The International Atomic Energy Agency (IAEA) is providing nuclear-related technology to countries affected by the Zika virus in Latin America and the Caribbean. After twelve years of research at IAEA laboratories, a pest control technique that uses radiation to sterilize male insects is being transferred to the region where it will be integrated in national mosquito control programmes and further developed.
It was first implemented in the 1950s and is now used in around 25 countries, mainly to tackle pests such as moths, fruit flies and tsetse flies.
“Sterile Insect Technique (SIT) is not a new technology; it was conceived in the 1930s in the US by an American scientist and is actually a very, very simple principle. What you do is you bring the insect that you would like to control into the laboratory. You rear it in very, very large numbers, you take the male sex, you sterilize it with ionizing radiation, be it gamma- or X-rays, and you release those sterile males in the target area. What’s going to happen is that the sterile males are going to seek out the virgin females, they are going to mate, but there’s going to be no offspring. So, there’s going to be reduced population replacement and you will see that after a while the target population is going to go down.” said Marc Vreysen, Head FAO/IAEA Insect Pest Control Laboratory.
At the IAEA’s Insect Pest Control Laboratory in Seibersdorf, south of Vienna, Austria, entomologists have developed techniques for the mass-rearing, feeding and sterilizing of mosquitoes.
The laboratory, which is operated under the IAEA’s partnership with the UN’s Food and Agriculture Organization (FAO), is home to over one hundred thousand mosquitoes of three different species.
Currently, special attention is being given to the species responsible for spreading the Zika virus, which is known as Aedes aegypti.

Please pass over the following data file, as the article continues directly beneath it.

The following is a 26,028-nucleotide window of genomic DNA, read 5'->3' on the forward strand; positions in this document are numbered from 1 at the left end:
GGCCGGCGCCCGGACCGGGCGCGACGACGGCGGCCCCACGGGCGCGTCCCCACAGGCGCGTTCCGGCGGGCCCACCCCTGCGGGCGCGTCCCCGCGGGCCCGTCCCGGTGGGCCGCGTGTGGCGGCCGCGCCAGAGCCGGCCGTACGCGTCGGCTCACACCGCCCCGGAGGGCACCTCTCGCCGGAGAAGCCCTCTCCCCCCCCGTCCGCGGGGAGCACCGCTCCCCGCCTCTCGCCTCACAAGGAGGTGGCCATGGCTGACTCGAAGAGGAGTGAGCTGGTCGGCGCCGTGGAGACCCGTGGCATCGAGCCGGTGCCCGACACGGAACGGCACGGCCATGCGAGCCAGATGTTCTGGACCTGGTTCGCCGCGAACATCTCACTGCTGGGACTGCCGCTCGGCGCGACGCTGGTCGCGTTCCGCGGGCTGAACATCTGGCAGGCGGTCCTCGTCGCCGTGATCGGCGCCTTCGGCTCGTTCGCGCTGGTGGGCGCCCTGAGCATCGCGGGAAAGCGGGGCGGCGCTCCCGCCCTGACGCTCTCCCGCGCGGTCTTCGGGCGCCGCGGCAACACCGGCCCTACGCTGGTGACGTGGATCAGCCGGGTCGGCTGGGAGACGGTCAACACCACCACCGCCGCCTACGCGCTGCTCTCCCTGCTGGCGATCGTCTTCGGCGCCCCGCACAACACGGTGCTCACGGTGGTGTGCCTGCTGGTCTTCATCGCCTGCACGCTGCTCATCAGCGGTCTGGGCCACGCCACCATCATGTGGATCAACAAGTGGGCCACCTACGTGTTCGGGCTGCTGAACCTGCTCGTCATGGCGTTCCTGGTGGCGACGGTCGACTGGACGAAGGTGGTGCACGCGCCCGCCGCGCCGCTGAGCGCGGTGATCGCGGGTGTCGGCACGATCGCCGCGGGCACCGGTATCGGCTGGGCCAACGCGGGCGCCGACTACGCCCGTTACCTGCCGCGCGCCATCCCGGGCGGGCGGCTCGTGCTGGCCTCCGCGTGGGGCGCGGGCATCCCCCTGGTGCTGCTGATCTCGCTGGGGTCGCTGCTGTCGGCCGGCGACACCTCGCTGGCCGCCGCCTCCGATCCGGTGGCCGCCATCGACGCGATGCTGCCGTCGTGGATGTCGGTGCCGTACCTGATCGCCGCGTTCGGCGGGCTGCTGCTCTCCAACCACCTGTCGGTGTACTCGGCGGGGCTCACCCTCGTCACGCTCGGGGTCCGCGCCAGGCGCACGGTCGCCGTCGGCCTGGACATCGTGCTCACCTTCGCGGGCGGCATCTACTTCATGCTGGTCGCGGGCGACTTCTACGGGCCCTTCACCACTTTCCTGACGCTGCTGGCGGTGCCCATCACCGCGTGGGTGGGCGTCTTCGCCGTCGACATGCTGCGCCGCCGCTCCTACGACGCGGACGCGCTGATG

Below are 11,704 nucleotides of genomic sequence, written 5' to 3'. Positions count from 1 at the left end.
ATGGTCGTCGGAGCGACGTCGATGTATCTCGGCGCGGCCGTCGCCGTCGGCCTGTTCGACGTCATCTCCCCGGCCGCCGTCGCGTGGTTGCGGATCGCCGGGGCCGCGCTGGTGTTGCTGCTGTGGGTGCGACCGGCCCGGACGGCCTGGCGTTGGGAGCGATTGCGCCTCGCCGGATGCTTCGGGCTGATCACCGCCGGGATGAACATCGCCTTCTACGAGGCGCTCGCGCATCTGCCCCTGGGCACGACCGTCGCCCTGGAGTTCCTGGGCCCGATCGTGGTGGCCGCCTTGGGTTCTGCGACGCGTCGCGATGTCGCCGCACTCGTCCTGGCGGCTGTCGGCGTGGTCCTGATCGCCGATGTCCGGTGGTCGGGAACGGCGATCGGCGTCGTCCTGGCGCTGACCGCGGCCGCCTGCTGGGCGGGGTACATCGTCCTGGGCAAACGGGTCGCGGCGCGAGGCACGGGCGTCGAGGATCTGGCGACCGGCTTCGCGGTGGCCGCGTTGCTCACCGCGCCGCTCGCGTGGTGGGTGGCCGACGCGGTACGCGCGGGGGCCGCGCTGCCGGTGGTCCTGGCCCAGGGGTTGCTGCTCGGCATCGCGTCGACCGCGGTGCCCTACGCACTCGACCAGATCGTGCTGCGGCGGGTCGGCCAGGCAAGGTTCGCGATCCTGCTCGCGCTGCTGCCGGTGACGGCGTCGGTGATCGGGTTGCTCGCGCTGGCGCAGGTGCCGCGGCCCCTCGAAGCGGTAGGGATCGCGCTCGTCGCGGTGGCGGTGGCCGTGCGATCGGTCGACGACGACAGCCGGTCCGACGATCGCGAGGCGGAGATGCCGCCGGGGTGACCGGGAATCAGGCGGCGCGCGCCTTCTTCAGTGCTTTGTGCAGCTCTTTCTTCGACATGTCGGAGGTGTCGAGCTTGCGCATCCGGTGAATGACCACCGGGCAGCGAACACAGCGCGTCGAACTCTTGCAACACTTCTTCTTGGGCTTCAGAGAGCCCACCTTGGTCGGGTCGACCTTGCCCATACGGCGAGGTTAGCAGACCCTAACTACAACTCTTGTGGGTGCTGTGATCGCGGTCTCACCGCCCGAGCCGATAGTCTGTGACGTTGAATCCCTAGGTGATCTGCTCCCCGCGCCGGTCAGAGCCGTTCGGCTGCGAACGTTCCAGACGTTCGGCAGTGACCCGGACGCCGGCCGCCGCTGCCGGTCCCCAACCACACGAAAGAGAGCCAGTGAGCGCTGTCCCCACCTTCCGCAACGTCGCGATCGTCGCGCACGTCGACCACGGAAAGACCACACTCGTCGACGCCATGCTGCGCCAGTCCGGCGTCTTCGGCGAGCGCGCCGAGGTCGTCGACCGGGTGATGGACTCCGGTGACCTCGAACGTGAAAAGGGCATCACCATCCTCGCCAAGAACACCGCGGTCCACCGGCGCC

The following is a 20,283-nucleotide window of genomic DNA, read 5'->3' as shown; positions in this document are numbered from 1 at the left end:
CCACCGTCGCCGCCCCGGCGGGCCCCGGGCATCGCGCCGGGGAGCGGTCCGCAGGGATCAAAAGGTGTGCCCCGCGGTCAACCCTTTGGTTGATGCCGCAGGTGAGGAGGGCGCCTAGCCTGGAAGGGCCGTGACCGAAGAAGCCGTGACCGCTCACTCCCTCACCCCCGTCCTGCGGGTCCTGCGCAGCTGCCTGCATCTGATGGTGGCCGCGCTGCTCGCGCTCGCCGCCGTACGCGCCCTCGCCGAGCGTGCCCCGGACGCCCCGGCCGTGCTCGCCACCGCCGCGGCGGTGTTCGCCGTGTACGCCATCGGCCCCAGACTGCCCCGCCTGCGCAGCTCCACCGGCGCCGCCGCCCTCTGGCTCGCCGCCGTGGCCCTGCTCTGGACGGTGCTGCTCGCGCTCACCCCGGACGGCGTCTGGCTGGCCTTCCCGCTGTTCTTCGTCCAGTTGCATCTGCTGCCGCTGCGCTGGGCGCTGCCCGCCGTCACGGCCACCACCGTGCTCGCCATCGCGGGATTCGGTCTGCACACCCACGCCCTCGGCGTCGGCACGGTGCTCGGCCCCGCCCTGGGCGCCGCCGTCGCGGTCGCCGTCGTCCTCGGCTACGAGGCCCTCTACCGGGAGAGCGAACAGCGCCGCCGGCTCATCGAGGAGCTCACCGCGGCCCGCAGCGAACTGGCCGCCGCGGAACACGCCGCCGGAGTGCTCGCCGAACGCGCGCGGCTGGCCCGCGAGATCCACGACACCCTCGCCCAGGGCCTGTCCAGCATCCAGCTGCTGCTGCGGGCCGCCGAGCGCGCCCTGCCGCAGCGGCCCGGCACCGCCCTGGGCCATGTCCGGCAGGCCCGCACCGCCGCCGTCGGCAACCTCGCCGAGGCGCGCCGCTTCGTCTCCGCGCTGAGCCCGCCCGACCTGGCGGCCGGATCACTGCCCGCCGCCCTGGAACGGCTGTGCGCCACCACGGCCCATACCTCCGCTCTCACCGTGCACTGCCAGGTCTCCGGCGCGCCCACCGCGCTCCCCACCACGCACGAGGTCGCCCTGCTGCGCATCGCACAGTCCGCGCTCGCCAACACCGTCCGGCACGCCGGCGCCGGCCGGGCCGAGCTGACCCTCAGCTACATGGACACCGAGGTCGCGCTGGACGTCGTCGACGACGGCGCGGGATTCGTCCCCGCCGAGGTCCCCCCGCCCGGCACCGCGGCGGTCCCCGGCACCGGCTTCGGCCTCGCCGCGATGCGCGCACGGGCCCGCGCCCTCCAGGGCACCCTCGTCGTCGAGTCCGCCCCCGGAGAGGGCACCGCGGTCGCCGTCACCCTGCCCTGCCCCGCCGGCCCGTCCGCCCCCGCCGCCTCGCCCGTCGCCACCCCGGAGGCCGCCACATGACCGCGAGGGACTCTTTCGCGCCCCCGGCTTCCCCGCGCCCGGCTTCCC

“Is it a tool that can be used to tackle the current Zika outbreak? We believe it is because what we have seen in the past is that Aedes aegypti control with conventional control tools has not been very successful. So we consider this as one additional, new tool that could be used to integrate with the conventional methods in order to try to reduce these mosquito populations, and in such a way try to reduce the transmission of Zika.” Mr. Vreysen added.
For SIT to work, millions of sterile male insects need to be released into the wild over many months.
Gradually, the sterilized males start to outnumber the fertile wild ones and populations decline because mating with these males produces no offspring.
The IAEA, together with its international partners, FAO, WHO and The Pan-American Health Organization – recently gathered scientists from around the world to a meeting in Brazil to review the potential of this method to tackle mosquitoes.
The experts agreed that SIT is a safe, efficient and environmentally-friendly way to control these pests and fight the diseases they transmit, such as Zika and dengue fever.